Leave 41% (+1)

    Would not vote 4% (+1)

    Don’t know 13% (+1)

    Changes from last week (16-17 May)

    As so often what filter you them choose to use will make a difference. Leave is stronger among the 10/10 LTV (76% v 70%), while including 7-9/10 evens things up again

    As usual this is mostly demographic. The groups less likely to definite about both their intention (women, younger voters) are also those most pro-EU. Whether this will also be reflected in actual voter turnout is another matter[1].

    Interestingly more people still see leaving as more risky than safe, bad for jobs and so on. In the main this is caused by Remain supporters being more likely to pessimistic while Leavers are more likely to be neutral rather than saying things will improve. You would expect this higher level of worry to convert into a greater need to turn out to vote, but that doesn’t seem to happen here.

    One odd exception is the NHS where the pattern is reversed – Leavers are sure it would be good for it. Presumably this reflects the bizarre belief that anything wrong with the NHS is somehow because of ‘immigrants'[2].

    YouGov also asked about what was felt about what Cameron and Osborne clearly feel is the Remain side’s killer blow – house prices:

    House prices would be higher than if we stayed in the EU 8%

    House prices would be lower than if we stayed in the
    EU 13%

    Would make no real difference to house prices 48%

    Don’t know 31%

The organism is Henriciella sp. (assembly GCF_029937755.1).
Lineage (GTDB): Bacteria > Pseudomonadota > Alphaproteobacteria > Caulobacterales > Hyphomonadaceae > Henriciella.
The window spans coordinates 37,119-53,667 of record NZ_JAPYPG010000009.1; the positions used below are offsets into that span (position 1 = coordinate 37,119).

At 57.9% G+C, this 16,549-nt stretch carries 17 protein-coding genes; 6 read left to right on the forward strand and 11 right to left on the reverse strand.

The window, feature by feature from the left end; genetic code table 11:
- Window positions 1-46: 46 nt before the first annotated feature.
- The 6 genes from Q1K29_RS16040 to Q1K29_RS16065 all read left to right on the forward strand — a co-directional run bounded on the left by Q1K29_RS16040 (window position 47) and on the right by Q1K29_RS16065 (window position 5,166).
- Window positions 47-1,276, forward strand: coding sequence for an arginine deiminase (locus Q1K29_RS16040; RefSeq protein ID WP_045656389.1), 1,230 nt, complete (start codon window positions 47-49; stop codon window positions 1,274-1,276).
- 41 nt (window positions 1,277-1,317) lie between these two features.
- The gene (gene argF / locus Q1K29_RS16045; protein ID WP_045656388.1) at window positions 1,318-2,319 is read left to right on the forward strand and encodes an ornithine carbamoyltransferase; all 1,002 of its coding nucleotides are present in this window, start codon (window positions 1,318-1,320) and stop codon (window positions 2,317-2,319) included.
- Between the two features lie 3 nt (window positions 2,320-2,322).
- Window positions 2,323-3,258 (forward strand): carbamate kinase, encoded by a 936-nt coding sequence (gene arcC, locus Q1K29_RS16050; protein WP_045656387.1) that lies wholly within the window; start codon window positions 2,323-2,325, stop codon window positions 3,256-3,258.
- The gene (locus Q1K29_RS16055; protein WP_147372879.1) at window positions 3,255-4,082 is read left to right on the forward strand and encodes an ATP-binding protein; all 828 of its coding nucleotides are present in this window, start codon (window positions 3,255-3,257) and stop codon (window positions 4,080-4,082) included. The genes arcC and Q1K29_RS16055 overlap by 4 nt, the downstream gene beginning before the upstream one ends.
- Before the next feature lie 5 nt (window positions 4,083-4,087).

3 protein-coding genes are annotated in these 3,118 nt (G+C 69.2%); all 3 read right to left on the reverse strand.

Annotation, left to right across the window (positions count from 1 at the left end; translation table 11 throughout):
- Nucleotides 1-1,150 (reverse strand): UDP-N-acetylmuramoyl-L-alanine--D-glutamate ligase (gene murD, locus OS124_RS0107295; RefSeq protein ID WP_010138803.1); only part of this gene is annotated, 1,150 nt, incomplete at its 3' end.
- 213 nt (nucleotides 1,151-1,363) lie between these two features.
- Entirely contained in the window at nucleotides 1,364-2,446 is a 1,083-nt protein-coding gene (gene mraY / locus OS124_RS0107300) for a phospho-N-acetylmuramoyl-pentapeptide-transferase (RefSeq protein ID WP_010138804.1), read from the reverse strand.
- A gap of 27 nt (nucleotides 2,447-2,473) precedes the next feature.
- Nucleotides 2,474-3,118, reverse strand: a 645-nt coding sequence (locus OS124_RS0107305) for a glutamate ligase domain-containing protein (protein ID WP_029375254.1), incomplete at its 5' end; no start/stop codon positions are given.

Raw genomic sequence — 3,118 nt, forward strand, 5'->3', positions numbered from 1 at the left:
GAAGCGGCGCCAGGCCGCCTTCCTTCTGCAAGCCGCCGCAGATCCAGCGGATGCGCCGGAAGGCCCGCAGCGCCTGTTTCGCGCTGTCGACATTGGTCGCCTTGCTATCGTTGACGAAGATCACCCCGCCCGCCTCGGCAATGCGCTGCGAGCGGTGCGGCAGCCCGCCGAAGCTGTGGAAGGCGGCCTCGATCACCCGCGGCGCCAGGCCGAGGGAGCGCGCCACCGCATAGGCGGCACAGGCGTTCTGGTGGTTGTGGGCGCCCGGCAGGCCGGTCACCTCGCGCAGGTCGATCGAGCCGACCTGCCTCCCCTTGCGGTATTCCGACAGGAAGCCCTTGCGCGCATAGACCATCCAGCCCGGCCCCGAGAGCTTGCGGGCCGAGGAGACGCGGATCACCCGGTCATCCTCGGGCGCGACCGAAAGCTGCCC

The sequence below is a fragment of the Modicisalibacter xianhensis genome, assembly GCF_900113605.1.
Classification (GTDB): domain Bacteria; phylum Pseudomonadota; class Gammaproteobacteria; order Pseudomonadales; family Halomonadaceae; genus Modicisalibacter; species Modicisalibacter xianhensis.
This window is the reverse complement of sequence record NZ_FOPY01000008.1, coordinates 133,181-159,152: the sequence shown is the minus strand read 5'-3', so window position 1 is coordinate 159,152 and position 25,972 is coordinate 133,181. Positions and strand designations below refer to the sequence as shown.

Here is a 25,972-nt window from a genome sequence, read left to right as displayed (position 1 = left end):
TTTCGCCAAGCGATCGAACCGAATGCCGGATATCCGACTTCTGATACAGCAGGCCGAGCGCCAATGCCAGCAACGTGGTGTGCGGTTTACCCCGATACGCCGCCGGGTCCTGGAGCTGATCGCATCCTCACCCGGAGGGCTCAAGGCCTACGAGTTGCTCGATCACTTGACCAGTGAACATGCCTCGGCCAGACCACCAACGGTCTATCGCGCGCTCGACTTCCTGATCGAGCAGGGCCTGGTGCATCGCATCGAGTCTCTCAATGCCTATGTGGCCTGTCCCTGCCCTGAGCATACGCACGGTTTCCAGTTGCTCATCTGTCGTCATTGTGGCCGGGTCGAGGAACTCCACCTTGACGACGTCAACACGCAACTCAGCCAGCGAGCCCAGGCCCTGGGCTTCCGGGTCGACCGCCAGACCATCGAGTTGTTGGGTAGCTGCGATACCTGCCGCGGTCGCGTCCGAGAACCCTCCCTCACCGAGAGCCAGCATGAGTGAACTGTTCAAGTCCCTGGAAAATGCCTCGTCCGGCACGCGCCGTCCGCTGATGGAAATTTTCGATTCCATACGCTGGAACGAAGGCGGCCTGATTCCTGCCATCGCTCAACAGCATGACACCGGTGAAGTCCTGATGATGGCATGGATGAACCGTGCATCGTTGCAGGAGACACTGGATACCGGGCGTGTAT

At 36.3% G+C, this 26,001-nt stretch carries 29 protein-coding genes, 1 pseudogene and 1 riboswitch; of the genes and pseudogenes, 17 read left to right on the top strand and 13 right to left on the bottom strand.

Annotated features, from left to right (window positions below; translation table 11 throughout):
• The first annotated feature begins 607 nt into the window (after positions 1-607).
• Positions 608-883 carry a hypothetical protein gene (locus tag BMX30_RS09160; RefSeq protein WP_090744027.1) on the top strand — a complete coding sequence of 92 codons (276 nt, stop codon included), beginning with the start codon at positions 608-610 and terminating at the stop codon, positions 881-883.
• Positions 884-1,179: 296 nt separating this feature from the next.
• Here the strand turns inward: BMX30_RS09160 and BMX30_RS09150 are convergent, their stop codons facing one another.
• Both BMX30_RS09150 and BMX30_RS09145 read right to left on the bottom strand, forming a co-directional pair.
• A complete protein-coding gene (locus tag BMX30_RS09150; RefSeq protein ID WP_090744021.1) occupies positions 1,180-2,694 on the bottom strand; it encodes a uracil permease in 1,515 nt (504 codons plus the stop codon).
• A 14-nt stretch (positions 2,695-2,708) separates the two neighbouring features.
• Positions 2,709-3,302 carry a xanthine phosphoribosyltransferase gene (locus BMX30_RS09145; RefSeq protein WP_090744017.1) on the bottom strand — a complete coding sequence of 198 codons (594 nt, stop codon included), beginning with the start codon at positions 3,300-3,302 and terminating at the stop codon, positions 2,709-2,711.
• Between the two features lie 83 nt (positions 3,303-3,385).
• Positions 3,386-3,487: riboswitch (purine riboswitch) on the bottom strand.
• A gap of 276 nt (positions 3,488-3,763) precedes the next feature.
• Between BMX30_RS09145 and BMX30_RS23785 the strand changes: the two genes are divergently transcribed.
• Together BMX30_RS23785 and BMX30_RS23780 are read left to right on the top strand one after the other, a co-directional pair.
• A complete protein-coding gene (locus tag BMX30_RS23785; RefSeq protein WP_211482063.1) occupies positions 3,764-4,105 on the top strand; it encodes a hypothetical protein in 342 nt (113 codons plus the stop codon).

So not exactly swaying the masses there. In addition those most likely to think house prices will drop are the under-25s and Londoners – pro-EU groups who might be moved the other way by the idea.

    [1] The other split that usually shows lower ‘opinionation’ (C2DE v ABC1) is anti-EU but that is presumably countered in part by the stronger age group participation with which it is associated (ie older people are more likely to have/have had manual jobs). There are also interesting regional variations, with keenness in the South East being even stronger than in Scotland, but London and the North low.

    [2] I can only suggest anyone deluded enough to believe this should insist on only being treated by UK-born and -trained staff next time they need it. In addition there is some evidence that not only are the more recent EU immigrants of the sort least likely to seek medical treatment, but they may even repatriate when they need something more serious done (this even happens with internal migration).

  4. “The general point remains that England in particular has been free of significant invasion, …..”